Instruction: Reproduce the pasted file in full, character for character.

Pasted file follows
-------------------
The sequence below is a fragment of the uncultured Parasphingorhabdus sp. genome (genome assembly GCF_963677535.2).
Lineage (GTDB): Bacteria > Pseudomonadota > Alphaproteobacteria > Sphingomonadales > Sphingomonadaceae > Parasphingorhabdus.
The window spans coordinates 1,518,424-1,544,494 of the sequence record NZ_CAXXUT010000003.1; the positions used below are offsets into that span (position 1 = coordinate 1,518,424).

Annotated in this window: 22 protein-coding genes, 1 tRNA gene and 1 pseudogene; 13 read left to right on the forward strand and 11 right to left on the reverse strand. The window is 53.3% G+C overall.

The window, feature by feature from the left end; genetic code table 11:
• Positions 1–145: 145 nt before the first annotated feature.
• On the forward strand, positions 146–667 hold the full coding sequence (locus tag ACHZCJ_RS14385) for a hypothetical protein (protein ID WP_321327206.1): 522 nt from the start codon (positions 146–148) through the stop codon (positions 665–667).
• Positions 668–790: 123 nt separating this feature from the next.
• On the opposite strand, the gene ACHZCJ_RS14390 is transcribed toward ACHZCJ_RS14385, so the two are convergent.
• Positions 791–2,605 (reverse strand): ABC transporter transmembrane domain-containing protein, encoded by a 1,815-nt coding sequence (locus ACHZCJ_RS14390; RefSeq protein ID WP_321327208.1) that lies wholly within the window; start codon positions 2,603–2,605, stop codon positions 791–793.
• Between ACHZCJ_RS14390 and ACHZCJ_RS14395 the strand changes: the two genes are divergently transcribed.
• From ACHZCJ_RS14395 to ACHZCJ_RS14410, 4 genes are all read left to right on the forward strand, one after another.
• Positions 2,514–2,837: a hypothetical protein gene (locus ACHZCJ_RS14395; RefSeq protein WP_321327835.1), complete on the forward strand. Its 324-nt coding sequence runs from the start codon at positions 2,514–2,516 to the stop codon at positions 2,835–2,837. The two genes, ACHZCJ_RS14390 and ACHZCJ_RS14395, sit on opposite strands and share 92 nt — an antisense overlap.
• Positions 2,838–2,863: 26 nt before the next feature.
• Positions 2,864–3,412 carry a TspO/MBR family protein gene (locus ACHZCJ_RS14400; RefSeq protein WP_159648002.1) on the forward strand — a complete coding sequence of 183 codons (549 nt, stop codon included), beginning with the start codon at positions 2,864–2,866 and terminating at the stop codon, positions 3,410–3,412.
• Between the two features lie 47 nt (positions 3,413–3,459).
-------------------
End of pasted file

The sequence below is a fragment of the uncultured Parasphingorhabdus sp. genome (genome assembly GCF_963677535.2).
Lineage (GTDB): Bacteria > Pseudomonadota > Alphaproteobacteria > Sphingomonadales > Sphingomonadaceae > Parasphingorhabdus.
The window spans coordinates 1,518,424-1,544,494 of the sequence record NZ_CAXXUT010000003.1; the positions used below are offsets into that span (position 1 = coordinate 1,518,424).

Annotated in this window: 22 protein-coding genes, 1 tRNA gene and 1 pseudogene; 13 read left to right on the forward strand and 11 right to left on the reverse strand. The window is 53.3% G+C overall.

The window, feature by feature from the left end; genetic code table 11:
• Positions 1–145: 145 nt before the first annotated feature.
• On the forward strand, positions 146–667 hold the full coding sequence (locus tag ACHZCJ_RS14385) for a hypothetical protein (protein ID WP_321327206.1): 522 nt from the start codon (positions 146–148) through the stop codon (positions 665–667).
• Positions 668–790: 123 nt separating this feature from the next.
• On the opposite strand, the gene ACHZCJ_RS14390 is transcribed toward ACHZCJ_RS14385, so the two are convergent.
• Positions 791–2,605 (reverse strand): ABC transporter transmembrane domain-containing protein, encoded by a 1,815-nt coding sequence (locus ACHZCJ_RS14390; RefSeq protein ID WP_321327208.1) that lies wholly within the window; start codon positions 2,603–2,605, stop codon positions 791–793.
• Between ACHZCJ_RS14390 and ACHZCJ_RS14395 the strand changes: the two genes are divergently transcribed.
• From ACHZCJ_RS14395 to ACHZCJ_RS14410, 4 genes are all read left to right on the forward strand, one after another.
• Positions 2,514–2,837: a hypothetical protein gene (locus ACHZCJ_RS14395; RefSeq protein WP_321327835.1), complete on the forward strand. Its 324-nt coding sequence runs from the start codon at positions 2,514–2,516 to the stop codon at positions 2,835–2,837. The two genes, ACHZCJ_RS14390 and ACHZCJ_RS14395, sit on opposite strands and share 92 nt — an antisense overlap.
• Positions 2,838–2,863: 26 nt before the next feature.
• Positions 2,864–3,412 carry a TspO/MBR family protein gene (locus ACHZCJ_RS14400; RefSeq protein WP_159648002.1) on the forward strand — a complete coding sequence of 183 codons (549 nt, stop codon included), beginning with the start codon at positions 2,864–2,866 and terminating at the stop codon, positions 3,410–3,412.
• Between the two features lie 47 nt (positions 3,413–3,459).